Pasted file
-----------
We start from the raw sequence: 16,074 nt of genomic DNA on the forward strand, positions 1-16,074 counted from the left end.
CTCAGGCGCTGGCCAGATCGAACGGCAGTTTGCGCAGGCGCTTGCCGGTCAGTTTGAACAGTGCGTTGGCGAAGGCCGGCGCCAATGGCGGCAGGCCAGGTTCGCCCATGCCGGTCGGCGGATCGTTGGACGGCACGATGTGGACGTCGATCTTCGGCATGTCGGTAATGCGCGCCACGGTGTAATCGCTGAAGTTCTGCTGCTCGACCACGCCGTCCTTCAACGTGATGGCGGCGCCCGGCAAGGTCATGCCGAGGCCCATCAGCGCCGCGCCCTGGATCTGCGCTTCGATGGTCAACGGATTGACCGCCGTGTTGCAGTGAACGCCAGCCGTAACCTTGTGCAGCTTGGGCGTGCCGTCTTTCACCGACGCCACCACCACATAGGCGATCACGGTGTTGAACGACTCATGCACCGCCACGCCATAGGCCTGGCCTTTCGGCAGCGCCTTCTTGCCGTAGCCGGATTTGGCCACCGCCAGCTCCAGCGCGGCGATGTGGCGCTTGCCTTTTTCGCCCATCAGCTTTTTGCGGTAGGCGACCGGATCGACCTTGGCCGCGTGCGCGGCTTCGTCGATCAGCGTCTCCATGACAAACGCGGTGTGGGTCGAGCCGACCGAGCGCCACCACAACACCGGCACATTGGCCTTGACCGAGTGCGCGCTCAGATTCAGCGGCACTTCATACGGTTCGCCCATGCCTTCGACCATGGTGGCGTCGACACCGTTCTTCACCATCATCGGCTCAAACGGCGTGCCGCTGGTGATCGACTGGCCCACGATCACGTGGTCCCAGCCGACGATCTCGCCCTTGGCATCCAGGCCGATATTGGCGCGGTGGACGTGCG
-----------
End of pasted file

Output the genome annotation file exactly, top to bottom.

We start from the raw sequence: 16,074 nt of genomic DNA on the forward strand, positions 1-16,074 counted from the left end.
CTCAGGCGCTGGCCAGATCGAACGGCAGTTTGCGCAGGCGCTTGCCGGTCAGTTTGAACAGTGCGTTGGCGAAGGCCGGCGCCAATGGCGGCAGGCCAGGTTCGCCCATGCCGGTCGGCGGATCGTTGGACGGCACGATGTGGACGTCGATCTTCGGCATGTCGGTAATGCGCGCCACGGTGTAATCGCTGAAGTTCTGCTGCTCGACCACGCCGTCCTTCAACGTGATGGCGGCGCCCGGCAAGGTCATGCCGAGGCCCATCAGCGCCGCGCCCTGGATCTGCGCTTCGATGGTCAACGGATTGACCGCCGTGTTGCAGTGAACGCCAGCCGTAACCTTGTGCAGCTTGGGCGTGCCGTCTTTCACCGACGCCACCACCACATAGGCGATCACGGTGTTGAACGACTCATGCACCGCCACGCCATAGGCCTGGCCTTTCGGCAGCGCCTTCTTGCCGTAGCCGGATTTGGCCACCGCCAGCTCCAGCGCGGCGATGTGGCGCTTGCCTTTTTCGCCCATCAGCTTTTTGCGGTAGGCGACCGGATCGACCTTGGCCGCGTGCGCGGCTTCGTCGATCAGCGTCTCCATGACAAACGCGGTGTGGGTCGAGCCGACCGAGCGCCACCACAACACCGGCACATTGGCCTTGACCGAGTGCGCGCTCAGATTCAGCGGCACTTCATACGGTTCGCCCATGCCTTCGACCATGGTGGCGTCGACACCGTTCTTCACCATCATCGGCTCAAACGGCGTGCCGCTGGTGATCGACTGGCCCACGATCACGTGGTCCCAGCCGACGATCTCGCCCTTGGCATCCAGGCCGATATTGGCGCGGTGGACGTGCG